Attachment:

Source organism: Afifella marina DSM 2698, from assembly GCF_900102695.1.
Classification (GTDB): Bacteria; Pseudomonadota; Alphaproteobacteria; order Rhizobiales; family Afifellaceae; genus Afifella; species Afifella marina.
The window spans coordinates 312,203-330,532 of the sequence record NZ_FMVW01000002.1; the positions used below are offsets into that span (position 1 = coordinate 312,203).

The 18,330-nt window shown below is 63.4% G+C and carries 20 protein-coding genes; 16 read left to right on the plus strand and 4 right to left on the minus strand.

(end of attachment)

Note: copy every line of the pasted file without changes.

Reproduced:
Source organism: Afifella marina DSM 2698, from assembly GCF_900102695.1.
Classification (GTDB): Bacteria; Pseudomonadota; Alphaproteobacteria; order Rhizobiales; family Afifellaceae; genus Afifella; species Afifella marina.
The window spans coordinates 312,203-330,532 of the sequence record NZ_FMVW01000002.1; the positions used below are offsets into that span (position 1 = coordinate 312,203).

The 18,330-nt window shown below is 63.4% G+C and carries 20 protein-coding genes; 16 read left to right on the plus strand and 4 right to left on the minus strand.